Wednesday, January 29, 2014

Tip 6 of 7 Tips for Effective Meetings

Evaluate the meeting

Never end a meeting without taking time to work on improving future meetings. You do this by discussing what went well and what could be done to make the next meeting better. Often when meetings are running late, you may feel their isn’t time for evaluation. Resist the urge to end the meeting without evaluating it.

Evaluating the meeting will help to improve future meetings!

When all are involved in discussion about the meeting before it ends, everyone will start to recognize those things that make a meeting worthwhile. Also discuss ideas to improve future meetings. Then keep doing what is working and stop doing what is not working.

Evaluate overall meeting effectiveness
Start the evaluation process by asking “What was most valuable about this meeting?” Wait for answers. Long pauses after a question give people time to think about their responses. Many times in meetings I have observed the meeting facilitator ask a question and then go on quickly when there are no immediate answers.

You can follow this question with “What happened during the meeting that was not helpful?”

Some other thought starters for meeting evaluations are:
  • What can we do to improve the next meeting for you?
  • How can we improve our decision-making process in future meetings?
  • What can we do to improve teamwork in meetings?
  • How can we get more participation from everyone in the meeting?
Question the quality of the meeting leader
Ask for feedback about how the meeting leader can be a better group facilitator at meetings. Encourage negative comments. Make sure you ask for complete honesty and assure members there will be no reprisals for their answers. Listen carefully, and don’t react as though you are not willing to accept helpful critical feedback.

Questions you might ask are:
  • What can I do differently in future meetings to help us get better results?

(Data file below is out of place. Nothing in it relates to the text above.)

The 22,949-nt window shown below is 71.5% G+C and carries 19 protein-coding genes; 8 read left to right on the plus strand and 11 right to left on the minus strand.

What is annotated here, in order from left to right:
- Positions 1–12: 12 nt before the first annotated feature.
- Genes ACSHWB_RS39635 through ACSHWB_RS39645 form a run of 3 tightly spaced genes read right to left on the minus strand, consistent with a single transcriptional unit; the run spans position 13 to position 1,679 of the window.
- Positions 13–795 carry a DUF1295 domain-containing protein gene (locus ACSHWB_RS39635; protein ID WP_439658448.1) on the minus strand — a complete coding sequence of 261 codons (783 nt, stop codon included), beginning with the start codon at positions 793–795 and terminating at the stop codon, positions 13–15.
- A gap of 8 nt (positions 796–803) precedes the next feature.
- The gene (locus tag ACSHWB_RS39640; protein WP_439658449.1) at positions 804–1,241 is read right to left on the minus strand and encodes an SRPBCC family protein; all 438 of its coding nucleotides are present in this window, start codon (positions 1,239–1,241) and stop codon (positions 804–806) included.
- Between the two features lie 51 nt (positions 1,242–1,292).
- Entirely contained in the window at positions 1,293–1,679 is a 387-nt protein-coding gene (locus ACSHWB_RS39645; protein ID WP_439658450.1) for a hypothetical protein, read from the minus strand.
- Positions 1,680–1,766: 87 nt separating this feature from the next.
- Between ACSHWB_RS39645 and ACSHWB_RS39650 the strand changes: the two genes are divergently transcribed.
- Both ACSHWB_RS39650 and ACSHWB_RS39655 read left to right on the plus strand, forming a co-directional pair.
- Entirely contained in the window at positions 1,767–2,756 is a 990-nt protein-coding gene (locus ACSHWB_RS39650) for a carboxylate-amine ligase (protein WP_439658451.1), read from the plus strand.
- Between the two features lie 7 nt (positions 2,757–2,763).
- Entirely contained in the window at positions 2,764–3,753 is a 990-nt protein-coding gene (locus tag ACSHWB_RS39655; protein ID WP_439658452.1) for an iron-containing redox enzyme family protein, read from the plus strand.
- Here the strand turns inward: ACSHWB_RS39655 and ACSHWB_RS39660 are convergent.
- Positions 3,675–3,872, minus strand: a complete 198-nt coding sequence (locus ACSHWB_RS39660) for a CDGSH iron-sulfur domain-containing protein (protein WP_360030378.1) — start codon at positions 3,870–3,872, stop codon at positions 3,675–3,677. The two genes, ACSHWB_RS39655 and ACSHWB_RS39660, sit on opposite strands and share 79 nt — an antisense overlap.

• What do I do that you like and want me to continue in future meetings?
  • Do I have behaviors that stifle openness?
Ask questions about the involvement of meeting participants
Ask for feedback about the behaviors of everyone attending the meeting.
  • What behaviors of meeting participants helped to move our discussions forward positively?
  • What behaviors wasted time, took us away from the agenda item being discussed, or took more time than necessary?
Some of the ideas received in the meeting evaluation period can become items for more discussion in future meetings.

Get agreement of changes you want to make in future meetings
Make a record of changes you want to make for the next meeting in the meeting minutes so that you will remember them.

P.S. Add your ideas for effective meeting evaluations in the "Comments" area below. Share what you like about your meetings and what you would like to see changed.

Monday, January 20, 2014

Tip 5 of 7 Tips for Effective Meetings

Create simple meeting minutes

Many meeting minutes I have seen are in long paragraphs with no easy way to find what you are looking for later in reviewing minutes to discover:
1.    What was decided?
2.    Who is responsible for action items?
3.    What are deadlines were established?

Here’s a simple way to keep minutes.

Most people don’t like to take meeting minutes. Following this meeting record template makes it easy. While this won’t work for all meetings, it will be effective for most of them.

This form is not only easy to use for the person who takes minutes. It also makes it quick and easy to review in the future. It is easy to find:
1.    The meeting date and who attended
2.    Topics of discussion, which are underlined in bold
3.    Brief notes of what was discussed
4.    Conclusions made at the end of discussion
5.    Action steps, responsibility to achieve them and deadlines for the work

Future action step are obvious because they are in boxes to stand out.

You can find many other meeting templates on Google. Here’s the link: